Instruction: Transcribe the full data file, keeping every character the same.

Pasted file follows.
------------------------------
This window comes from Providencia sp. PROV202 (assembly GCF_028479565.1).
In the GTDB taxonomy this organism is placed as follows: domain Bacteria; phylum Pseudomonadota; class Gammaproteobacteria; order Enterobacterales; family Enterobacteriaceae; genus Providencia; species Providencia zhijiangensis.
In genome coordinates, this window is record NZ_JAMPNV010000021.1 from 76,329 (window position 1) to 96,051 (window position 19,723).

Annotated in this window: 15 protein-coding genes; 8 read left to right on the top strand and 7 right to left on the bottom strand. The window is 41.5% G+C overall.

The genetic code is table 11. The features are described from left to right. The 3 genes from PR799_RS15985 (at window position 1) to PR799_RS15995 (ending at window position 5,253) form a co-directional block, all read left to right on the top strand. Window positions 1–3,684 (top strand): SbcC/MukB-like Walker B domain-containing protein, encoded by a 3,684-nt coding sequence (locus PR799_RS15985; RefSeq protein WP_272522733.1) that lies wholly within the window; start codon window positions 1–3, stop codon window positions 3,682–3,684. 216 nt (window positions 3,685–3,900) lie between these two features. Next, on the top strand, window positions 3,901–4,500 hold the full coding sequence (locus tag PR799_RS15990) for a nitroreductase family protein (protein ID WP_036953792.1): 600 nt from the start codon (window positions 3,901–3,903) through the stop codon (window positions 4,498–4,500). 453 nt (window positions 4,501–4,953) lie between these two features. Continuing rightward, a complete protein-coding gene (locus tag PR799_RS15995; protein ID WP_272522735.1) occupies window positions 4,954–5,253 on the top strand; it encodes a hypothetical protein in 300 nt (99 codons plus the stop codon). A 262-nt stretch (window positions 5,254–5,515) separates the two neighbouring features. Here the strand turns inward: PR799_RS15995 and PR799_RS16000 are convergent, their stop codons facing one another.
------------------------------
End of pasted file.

This window comes from Providencia sp. PROV202 (assembly GCF_028479565.1).
In the GTDB taxonomy this organism is placed as follows: domain Bacteria; phylum Pseudomonadota; class Gammaproteobacteria; order Enterobacterales; family Enterobacteriaceae; genus Providencia; species Providencia zhijiangensis.
In genome coordinates, this window is record NZ_JAMPNV010000021.1 from 76,329 (window position 1) to 96,051 (window position 19,723).

Annotated in this window: 15 protein-coding genes; 8 read left to right on the top strand and 7 right to left on the bottom strand. The window is 41.5% G+C overall.

The genetic code is table 11. The features are described from left to right. The 3 genes from PR799_RS15985 (at window position 1) to PR799_RS15995 (ending at window position 5,253) form a co-directional block, all read left to right on the top strand. Window positions 1–3,684 (top strand): SbcC/MukB-like Walker B domain-containing protein, encoded by a 3,684-nt coding sequence (locus PR799_RS15985; RefSeq protein WP_272522733.1) that lies wholly within the window; start codon window positions 1–3, stop codon window positions 3,682–3,684. 216 nt (window positions 3,685–3,900) lie between these two features. Next, on the top strand, window positions 3,901–4,500 hold the full coding sequence (locus tag PR799_RS15990) for a nitroreductase family protein (protein ID WP_036953792.1): 600 nt from the start codon (window positions 3,901–3,903) through the stop codon (window positions 4,498–4,500). 453 nt (window positions 4,501–4,953) lie between these two features. Continuing rightward, a complete protein-coding gene (locus tag PR799_RS15995; protein ID WP_272522735.1) occupies window positions 4,954–5,253 on the top strand; it encodes a hypothetical protein in 300 nt (99 codons plus the stop codon). A 262-nt stretch (window positions 5,254–5,515) separates the two neighbouring features. Here the strand turns inward: PR799_RS15995 and PR799_RS16000 are convergent, their stop codons facing one another.